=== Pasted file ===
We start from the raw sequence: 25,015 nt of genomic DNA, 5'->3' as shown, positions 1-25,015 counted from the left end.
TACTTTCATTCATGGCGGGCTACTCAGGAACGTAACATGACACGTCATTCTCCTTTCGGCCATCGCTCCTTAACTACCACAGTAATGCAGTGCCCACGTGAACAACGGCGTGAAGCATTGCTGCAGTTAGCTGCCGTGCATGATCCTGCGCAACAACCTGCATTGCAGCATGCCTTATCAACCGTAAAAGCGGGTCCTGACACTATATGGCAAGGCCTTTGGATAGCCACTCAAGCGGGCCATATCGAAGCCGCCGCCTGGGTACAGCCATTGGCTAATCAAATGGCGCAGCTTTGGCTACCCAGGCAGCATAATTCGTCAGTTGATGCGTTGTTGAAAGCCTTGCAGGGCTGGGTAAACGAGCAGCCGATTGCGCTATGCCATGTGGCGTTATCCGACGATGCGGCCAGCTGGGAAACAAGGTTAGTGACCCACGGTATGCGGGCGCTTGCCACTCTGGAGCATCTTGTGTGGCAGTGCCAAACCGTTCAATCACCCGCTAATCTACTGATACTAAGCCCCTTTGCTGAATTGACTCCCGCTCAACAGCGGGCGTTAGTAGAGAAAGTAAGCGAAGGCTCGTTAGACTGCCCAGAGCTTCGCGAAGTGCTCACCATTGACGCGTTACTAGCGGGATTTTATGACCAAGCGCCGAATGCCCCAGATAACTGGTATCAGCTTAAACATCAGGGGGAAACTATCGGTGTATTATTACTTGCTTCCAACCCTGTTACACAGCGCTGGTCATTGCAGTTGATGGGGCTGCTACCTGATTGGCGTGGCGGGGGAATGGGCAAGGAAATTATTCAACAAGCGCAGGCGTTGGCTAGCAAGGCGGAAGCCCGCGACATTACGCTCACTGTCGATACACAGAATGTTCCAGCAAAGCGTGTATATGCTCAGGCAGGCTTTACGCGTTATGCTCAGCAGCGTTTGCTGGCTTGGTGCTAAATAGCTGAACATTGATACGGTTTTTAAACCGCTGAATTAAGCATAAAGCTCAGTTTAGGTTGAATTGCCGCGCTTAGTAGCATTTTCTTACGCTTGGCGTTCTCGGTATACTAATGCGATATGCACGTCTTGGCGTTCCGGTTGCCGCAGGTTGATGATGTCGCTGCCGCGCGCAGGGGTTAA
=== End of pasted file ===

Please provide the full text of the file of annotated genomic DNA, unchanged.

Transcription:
We start from the raw sequence: 25,015 nt of genomic DNA, 5'->3' as shown, positions 1-25,015 counted from the left end.
TACTTTCATTCATGGCGGGCTACTCAGGAACGTAACATGACACGTCATTCTCCTTTCGGCCATCGCTCCTTAACTACCACAGTAATGCAGTGCCCACGTGAACAACGGCGTGAAGCATTGCTGCAGTTAGCTGCCGTGCATGATCCTGCGCAACAACCTGCATTGCAGCATGCCTTATCAACCGTAAAAGCGGGTCCTGACACTATATGGCAAGGCCTTTGGATAGCCACTCAAGCGGGCCATATCGAAGCCGCCGCCTGGGTACAGCCATTGGCTAATCAAATGGCGCAGCTTTGGCTACCCAGGCAGCATAATTCGTCAGTTGATGCGTTGTTGAAAGCCTTGCAGGGCTGGGTAAACGAGCAGCCGATTGCGCTATGCCATGTGGCGTTATCCGACGATGCGGCCAGCTGGGAAACAAGGTTAGTGACCCACGGTATGCGGGCGCTTGCCACTCTGGAGCATCTTGTGTGGCAGTGCCAAACCGTTCAATCACCCGCTAATCTACTGATACTAAGCCCCTTTGCTGAATTGACTCCCGCTCAACAGCGGGCGTTAGTAGAGAAAGTAAGCGAAGGCTCGTTAGACTGCCCAGAGCTTCGCGAAGTGCTCACCATTGACGCGTTACTAGCGGGATTTTATGACCAAGCGCCGAATGCCCCAGATAACTGGTATCAGCTTAAACATCAGGGGGAAACTATCGGTGTATTATTACTTGCTTCCAACCCTGTTACACAGCGCTGGTCATTGCAGTTGATGGGGCTGCTACCTGATTGGCGTGGCGGGGGAATGGGCAAGGAAATTATTCAACAAGCGCAGGCGTTGGCTAGCAAGGCGGAAGCCCGCGACATTACGCTCACTGTCGATACACAGAATGTTCCAGCAAAGCGTGTATATGCTCAGGCAGGCTTTACGCGTTATGCTCAGCAGCGTTTGCTGGCTTGGTGCTAAATAGCTGAACATTGATACGGTTTTTAAACCGCTGAATTAAGCATAAAGCTCAGTTTAGGTTGAATTGCCGCGCTTAGTAGCATTTTCTTACGCTTGGCGTTCTCGGTATACTAATGCGATATGCACGTCTTGGCGTTCCGGTTGCCGCAGGTTGATGATGTCGCTGCCGCGCGCAGGGGTTAA